One recent report shows conclusively that gambling is a real addiction and it is particularly rampant in Australia. We can see that patterns unfold in ways which are strikingly familiar and similar to any other addiction. The gamblers play relentlessly. They go until they are tapped out and like any other addict, they go out to “score” again. For the gambler this means taking out more loans, extending the limit on credit cards, and of course lying to family members about what they are doing.
One person saw this phenomenon as particularly striking in those who play the slot machines. Sitting for hours on end at these digital machines, they feed all of their money into it but by bit. They show no signs of pleasure or enjoyment. They are more like heroin addicts who are bound to couches and beds and move only to shoot more dope. He compared the slot players to an addicts he had seen who did nothing but lay in a cot and sit up periodically to inject morphine. After he shot his dope, he would lay motionless for about four hours until he began to shake, then he would move only to shoot more dope.
Gamblers Hedonic Treadmill
Gamblers, it turns out, are lost in the same cycle as drug addicts. They are victims of what is called the “hedonic treadmill.” Gambling releases dopamine, which is the basic brain chemical at the root of addiction. As people gamble, their brains anticipate the release of dopamine. If the payoff is not what they anticipated, the dopamine levels return to a lower level and they are compelled to repeat the actions again. This goes on and on until it becomes just as unstoppable as drugs and alcohol.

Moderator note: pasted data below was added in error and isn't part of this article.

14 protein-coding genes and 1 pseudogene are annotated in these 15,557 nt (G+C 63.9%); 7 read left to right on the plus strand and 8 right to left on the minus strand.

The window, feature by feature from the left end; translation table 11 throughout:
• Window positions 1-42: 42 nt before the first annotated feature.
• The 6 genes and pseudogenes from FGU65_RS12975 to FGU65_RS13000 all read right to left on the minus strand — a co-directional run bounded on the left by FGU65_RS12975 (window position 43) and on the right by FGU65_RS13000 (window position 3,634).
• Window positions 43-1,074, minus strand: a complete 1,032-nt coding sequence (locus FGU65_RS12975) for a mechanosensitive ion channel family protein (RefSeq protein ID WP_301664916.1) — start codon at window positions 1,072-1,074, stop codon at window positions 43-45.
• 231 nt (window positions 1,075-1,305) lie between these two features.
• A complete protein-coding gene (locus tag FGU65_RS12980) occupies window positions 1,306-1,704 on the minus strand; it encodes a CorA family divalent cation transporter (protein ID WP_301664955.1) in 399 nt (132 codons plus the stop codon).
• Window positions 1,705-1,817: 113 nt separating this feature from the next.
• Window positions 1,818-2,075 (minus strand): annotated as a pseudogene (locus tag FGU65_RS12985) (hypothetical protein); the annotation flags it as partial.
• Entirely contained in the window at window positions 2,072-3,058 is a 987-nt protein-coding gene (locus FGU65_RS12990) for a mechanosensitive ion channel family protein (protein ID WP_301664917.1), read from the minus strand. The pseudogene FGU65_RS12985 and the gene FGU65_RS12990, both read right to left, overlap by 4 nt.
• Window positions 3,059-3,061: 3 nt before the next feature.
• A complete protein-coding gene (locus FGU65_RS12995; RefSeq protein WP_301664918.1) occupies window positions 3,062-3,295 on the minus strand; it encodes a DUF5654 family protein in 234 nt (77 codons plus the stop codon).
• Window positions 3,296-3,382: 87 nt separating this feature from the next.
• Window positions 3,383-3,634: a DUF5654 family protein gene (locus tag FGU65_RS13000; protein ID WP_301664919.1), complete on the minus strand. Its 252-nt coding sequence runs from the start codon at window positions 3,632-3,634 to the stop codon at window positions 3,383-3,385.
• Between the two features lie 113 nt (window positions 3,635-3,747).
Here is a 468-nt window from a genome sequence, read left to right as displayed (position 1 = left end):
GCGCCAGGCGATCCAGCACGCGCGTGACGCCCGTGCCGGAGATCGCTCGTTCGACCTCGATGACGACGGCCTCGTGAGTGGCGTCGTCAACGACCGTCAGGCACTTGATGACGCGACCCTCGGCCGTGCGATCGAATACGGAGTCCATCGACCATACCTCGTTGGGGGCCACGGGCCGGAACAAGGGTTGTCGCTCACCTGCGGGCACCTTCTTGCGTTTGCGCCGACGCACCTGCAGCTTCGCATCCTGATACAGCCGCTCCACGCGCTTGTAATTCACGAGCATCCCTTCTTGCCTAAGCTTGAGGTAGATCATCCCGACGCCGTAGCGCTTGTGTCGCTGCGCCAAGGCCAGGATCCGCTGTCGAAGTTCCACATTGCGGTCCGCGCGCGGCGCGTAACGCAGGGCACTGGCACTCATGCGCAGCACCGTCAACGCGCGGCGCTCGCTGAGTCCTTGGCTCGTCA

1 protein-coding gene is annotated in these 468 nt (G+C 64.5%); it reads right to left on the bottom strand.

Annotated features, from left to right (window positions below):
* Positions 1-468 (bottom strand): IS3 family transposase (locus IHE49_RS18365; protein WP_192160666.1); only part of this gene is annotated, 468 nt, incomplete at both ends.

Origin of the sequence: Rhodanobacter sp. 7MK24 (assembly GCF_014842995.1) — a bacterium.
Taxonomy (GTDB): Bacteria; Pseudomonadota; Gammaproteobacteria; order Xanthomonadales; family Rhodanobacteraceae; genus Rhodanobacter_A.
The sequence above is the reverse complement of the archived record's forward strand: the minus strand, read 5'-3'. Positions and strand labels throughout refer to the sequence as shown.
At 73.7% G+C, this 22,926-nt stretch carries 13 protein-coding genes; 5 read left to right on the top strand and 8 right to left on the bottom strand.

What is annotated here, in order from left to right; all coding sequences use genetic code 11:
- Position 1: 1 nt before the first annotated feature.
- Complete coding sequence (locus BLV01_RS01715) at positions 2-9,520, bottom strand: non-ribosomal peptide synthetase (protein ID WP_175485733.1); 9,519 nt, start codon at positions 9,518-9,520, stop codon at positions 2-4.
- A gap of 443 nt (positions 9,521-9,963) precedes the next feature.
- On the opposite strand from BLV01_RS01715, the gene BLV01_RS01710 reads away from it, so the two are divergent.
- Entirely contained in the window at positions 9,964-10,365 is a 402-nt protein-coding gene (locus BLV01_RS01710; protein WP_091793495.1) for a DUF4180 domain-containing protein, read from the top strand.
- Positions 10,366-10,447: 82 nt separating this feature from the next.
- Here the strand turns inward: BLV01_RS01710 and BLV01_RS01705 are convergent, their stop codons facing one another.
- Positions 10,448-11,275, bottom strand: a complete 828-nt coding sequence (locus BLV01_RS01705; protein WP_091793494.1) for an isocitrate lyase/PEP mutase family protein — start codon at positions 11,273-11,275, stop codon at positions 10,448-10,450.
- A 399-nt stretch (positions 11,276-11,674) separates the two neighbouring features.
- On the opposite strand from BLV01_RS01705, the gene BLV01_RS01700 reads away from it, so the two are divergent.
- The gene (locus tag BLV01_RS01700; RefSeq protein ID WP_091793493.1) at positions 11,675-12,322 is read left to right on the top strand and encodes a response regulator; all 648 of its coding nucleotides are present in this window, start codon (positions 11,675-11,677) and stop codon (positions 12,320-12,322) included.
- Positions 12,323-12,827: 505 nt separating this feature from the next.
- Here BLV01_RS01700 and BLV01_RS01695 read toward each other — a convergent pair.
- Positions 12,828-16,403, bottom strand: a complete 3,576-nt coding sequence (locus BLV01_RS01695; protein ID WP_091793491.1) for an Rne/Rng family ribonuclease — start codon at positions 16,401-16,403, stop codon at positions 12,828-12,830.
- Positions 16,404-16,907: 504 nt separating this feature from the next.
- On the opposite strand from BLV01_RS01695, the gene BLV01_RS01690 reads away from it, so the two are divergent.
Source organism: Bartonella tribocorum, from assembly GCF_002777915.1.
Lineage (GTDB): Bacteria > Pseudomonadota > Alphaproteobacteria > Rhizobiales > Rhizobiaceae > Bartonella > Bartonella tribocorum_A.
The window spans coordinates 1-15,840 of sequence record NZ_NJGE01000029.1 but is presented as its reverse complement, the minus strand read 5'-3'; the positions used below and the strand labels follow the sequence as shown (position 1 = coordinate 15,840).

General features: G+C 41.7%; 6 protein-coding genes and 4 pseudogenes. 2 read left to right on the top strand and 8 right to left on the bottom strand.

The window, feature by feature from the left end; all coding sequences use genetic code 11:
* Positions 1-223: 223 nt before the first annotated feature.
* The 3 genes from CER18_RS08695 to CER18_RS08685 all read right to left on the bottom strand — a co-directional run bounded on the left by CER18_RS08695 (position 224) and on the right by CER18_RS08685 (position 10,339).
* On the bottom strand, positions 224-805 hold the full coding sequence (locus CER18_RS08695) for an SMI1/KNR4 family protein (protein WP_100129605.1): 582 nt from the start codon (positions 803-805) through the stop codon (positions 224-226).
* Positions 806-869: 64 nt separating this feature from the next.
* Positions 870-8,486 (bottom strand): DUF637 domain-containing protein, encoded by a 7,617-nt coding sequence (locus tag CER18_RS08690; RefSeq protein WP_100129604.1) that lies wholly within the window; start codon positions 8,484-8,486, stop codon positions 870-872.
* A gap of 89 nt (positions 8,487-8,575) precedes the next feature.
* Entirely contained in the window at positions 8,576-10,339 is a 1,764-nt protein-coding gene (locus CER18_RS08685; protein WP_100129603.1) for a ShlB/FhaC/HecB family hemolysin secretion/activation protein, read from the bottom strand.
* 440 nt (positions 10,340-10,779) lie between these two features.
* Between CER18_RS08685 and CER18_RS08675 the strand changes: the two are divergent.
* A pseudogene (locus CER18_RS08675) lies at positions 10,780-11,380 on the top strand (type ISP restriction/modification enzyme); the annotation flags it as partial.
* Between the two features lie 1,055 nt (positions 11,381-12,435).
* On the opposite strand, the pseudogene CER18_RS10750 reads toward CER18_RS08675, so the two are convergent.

The other feature of this chemical process is that the dopamine receptors actually stop working over time. As with chemical addictions, the gambler eventually loses the ability to feel the pleasure of the rush. At this point, it is a flat-line experience. Gamblers are gambling simply because the gamble. It is just as debilitating as drugs.
Gambling tends to get less attention these days. The problem of heroin and meth has occupied much of the public attention. But it is a real addiction. Based on per capita spending, Australians are the world’s most avid gamblers and the addiction that attends this is everywhere in evidence on Australia today.
Like all addictions, gambling addiction is treatable. Like other behavioral addictions such as sex and porn addiction, gambling can be met with the same forms of intervention which lead people back to a life free of gambling.
Cognitive Behavioral Therapy
Cognitive Behavioral Therapy (CBT) has been clinically proven to be effective in treating gambling addiction. The forms of intervention intrinsic to CBT which ultimately serve as long term learning experiences are extremely effective in countering the destructive behavior patterns associated with gambling addiction. CBT helps repair behavioral disruptions which are the result of addiction. It also addresses the psychological and emotional difficulties which lead to addiction.
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